So I drastically increased the circle sizes and went back to the approach where each level deeper into the sentence tree would be at a larger radius left image below. At least the increase of the circle size did make most words fit inside the biggest circles. And from a purely visual aesthetic I do like the image blow. But it was quite too daunting to show readers. Ok, what to do….. This would make sure that all the children of a branch would always be together.
This new approach did require quite the change in my code! But after slow but steady progress, I got there! It is connected to one pretty big enclosing circle with lots of smaller circles inside. I hope that made some sense….argo-karaganda.kz/scripts/monecokap/4149.php
Everything you ever wanted to know about the internet (and its cats)
I had yet another idea! What if you kept the circles without children of their own the pink ones close to their direct parent. But place the circles who had children of their own farther outward and then repeat the process. That did create the most insightful image I had seen so far, although I mean that relative here. The previous tests were dreadfully useless, and this was only marginally better than that. Thankfully I had done this manual dragging approach before in my Magic is Everywhere project, so I could, relatively easily, copy the code to make it possible.
Making small changes in the inner section meant that I had to then update everything surrounding it, which in turn meant that I had to update all that surrounded that , etc. This approach totally ignored the probably possibility that small data changes or size changes could occur, thus making it necessary to redo the entire process….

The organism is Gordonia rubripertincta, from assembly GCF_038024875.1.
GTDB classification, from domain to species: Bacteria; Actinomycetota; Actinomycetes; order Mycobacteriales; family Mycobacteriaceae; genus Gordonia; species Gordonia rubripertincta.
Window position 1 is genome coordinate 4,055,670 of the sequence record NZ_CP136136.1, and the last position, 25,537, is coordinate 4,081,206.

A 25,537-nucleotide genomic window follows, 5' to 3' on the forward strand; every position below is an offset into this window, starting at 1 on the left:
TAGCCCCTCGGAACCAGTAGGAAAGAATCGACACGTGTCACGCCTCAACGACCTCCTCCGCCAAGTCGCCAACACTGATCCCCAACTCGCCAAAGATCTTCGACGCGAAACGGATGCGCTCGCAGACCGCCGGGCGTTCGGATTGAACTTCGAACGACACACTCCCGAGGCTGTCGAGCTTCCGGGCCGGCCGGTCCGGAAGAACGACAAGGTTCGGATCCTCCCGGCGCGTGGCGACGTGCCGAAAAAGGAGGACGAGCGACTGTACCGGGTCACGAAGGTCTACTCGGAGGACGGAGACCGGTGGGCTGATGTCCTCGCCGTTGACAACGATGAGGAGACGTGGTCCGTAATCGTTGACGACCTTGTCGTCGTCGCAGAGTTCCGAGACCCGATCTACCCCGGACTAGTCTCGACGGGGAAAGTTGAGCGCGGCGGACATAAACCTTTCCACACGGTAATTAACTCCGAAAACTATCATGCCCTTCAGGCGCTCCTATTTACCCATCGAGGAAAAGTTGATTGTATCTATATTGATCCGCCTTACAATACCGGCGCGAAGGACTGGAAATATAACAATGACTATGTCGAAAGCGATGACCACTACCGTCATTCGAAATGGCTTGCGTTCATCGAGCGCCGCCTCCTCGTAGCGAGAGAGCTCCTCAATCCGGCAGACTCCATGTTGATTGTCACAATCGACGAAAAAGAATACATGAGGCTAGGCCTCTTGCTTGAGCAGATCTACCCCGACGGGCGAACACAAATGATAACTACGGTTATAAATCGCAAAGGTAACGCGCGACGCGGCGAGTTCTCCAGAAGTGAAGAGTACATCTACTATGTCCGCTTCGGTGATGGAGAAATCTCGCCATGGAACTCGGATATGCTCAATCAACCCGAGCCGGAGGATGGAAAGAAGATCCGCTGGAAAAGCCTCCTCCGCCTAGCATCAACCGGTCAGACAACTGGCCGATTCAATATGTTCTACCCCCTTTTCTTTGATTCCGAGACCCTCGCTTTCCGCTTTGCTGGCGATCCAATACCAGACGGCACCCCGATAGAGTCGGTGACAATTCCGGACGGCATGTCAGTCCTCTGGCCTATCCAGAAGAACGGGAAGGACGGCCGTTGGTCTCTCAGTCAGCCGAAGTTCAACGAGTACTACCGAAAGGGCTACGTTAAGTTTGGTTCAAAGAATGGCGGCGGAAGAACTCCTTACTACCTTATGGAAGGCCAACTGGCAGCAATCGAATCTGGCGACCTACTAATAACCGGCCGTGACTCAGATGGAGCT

After 2 hours! I was not looking forward to the next 2 hours. Luckily, I felt that having done half was enough to be able to assess if this final result was truly working. Was it useful? Was it inviting exploration? HOW was this going to work on mobile anyway?! I started out guessing the radius that would be needed to fit the mini networks from summing the area of each circle that would be placed inside.
No other sentence begins with avoid it seems. The white circles are those branches that have children, such as lick , have , bite , and many more. Next, I basically did a separate network calculation for each of the white circles. I made sure that each mini network would be centered on [0,0] and then just added the central location of the enclosing circle after the force simulation was done.
All these extra network simulations did take a lot of time though….